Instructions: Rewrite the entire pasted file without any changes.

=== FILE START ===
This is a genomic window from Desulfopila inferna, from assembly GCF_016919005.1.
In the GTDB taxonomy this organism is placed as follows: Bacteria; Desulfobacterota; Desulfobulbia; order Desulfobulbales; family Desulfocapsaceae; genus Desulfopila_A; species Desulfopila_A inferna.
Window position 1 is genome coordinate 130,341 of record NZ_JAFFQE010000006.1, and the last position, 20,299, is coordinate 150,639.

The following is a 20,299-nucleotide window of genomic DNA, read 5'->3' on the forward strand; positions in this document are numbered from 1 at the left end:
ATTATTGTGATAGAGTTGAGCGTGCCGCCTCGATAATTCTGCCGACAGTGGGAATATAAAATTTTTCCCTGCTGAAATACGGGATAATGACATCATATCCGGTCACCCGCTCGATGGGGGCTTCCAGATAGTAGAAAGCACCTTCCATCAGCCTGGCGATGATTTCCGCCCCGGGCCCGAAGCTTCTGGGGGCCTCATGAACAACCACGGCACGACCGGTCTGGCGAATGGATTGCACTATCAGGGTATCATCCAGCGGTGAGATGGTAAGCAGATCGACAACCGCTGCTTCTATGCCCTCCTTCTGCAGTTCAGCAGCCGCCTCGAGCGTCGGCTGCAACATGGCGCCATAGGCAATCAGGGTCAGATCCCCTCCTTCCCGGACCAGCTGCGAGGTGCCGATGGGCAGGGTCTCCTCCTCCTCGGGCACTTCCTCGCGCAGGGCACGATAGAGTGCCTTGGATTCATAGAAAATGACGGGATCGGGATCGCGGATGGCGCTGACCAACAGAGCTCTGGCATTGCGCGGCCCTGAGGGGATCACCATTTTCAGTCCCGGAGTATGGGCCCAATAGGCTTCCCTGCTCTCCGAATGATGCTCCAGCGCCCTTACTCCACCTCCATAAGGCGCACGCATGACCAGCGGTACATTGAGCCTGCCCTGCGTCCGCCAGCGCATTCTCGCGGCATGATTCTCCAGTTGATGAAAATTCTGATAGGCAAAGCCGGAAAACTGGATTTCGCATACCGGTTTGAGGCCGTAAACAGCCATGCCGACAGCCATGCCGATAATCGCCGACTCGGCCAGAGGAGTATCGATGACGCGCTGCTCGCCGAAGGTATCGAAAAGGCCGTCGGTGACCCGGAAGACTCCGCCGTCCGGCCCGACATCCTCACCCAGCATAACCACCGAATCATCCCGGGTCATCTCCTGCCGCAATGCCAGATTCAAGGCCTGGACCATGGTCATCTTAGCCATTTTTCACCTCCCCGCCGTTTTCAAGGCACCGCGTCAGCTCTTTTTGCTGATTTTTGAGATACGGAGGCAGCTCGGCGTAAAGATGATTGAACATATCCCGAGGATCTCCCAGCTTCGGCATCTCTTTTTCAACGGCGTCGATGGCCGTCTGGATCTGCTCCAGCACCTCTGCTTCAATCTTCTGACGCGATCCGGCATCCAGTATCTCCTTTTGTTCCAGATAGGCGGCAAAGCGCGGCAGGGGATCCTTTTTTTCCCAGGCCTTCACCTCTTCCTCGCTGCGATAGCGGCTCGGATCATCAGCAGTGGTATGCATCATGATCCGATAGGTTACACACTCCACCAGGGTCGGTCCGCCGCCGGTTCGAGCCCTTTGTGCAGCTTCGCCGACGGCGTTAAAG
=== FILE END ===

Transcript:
This is a genomic window from Desulfopila inferna, from assembly GCF_016919005.1.
In the GTDB taxonomy this organism is placed as follows: Bacteria; Desulfobacterota; Desulfobulbia; order Desulfobulbales; family Desulfocapsaceae; genus Desulfopila_A; species Desulfopila_A inferna.
Window position 1 is genome coordinate 130,341 of record NZ_JAFFQE010000006.1, and the last position, 20,299, is coordinate 150,639.

The following is a 20,299-nucleotide window of genomic DNA, read 5'->3' on the forward strand; positions in this document are numbered from 1 at the left end:
ATTATTGTGATAGAGTTGAGCGTGCCGCCTCGATAATTCTGCCGACAGTGGGAATATAAAATTTTTCCCTGCTGAAATACGGGATAATGACATCATATCCGGTCACCCGCTCGATGGGGGCTTCCAGATAGTAGAAAGCACCTTCCATCAGCCTGGCGATGATTTCCGCCCCGGGCCCGAAGCTTCTGGGGGCCTCATGAACAACCACGGCACGACCGGTCTGGCGAATGGATTGCACTATCAGGGTATCATCCAGCGGTGAGATGGTAAGCAGATCGACAACCGCTGCTTCTATGCCCTCCTTCTGCAGTTCAGCAGCCGCCTCGAGCGTCGGCTGCAACATGGCGCCATAGGCAATCAGGGTCAGATCCCCTCCTTCCCGGACCAGCTGCGAGGTGCCGATGGGCAGGGTCTCCTCCTCCTCGGGCACTTCCTCGCGCAGGGCACGATAGAGTGCCTTGGATTCATAGAAAATGACGGGATCGGGATCGCGGATGGCGCTGACCAACAGAGCTCTGGCATTGCGCGGCCCTGAGGGGATCACCATTTTCAGTCCCGGAGTATGGGCCCAATAGGCTTCCCTGCTCTCCGAATGATGCTCCAGCGCCCTTACTCCACCTCCATAAGGCGCACGCATGACCAGCGGTACATTGAGCCTGCCCTGCGTCCGCCAGCGCATTCTCGCGGCATGATTCTCCAGTTGATGAAAATTCTGATAGGCAAAGCCGGAAAACTGGATTTCGCATACCGGTTTGAGGCCGTAAACAGCCATGCCGACAGCCATGCCGATAATCGCCGACTCGGCCAGAGGAGTATCGATGACGCGCTGCTCGCCGAAGGTATCGAAAAGGCCGTCGGTGACCCGGAAGACTCCGCCGTCCGGCCCGACATCCTCACCCAGCATAACCACCGAATCATCCCGGGTCATCTCCTGCCGCAATGCCAGATTCAAGGCCTGGACCATGGTCATCTTAGCCATTTTTCACCTCCCCGCCGTTTTCAAGGCACCGCGTCAGCTCTTTTTGCTGATTTTTGAGATACGGAGGCAGCTCGGCGTAAAGATGATTGAACATATCCCGAGGATCTCCCAGCTTCGGCATCTCTTTTTCAACGGCGTCGATGGCCGTCTGGATCTGCTCCAGCACCTCTGCTTCAATCTTCTGACGCGATCCGGCATCCAGTATCTCCTTTTGTTCCAGATAGGCGGCAAAGCGCGGCAGGGGATCCTTTTTTTCCCAGGCCTTCACCTCTTCCTCGCTGCGATAGCGGCTCGGATCATCAGCAGTGGTATGCATCATGATCCGATAGGTTACACACTCCACCAGGGTCGGTCCGCCGCCGGTTCGAGCCCTTTGTGCAGCTTCGCCGACGGCGTTAAAG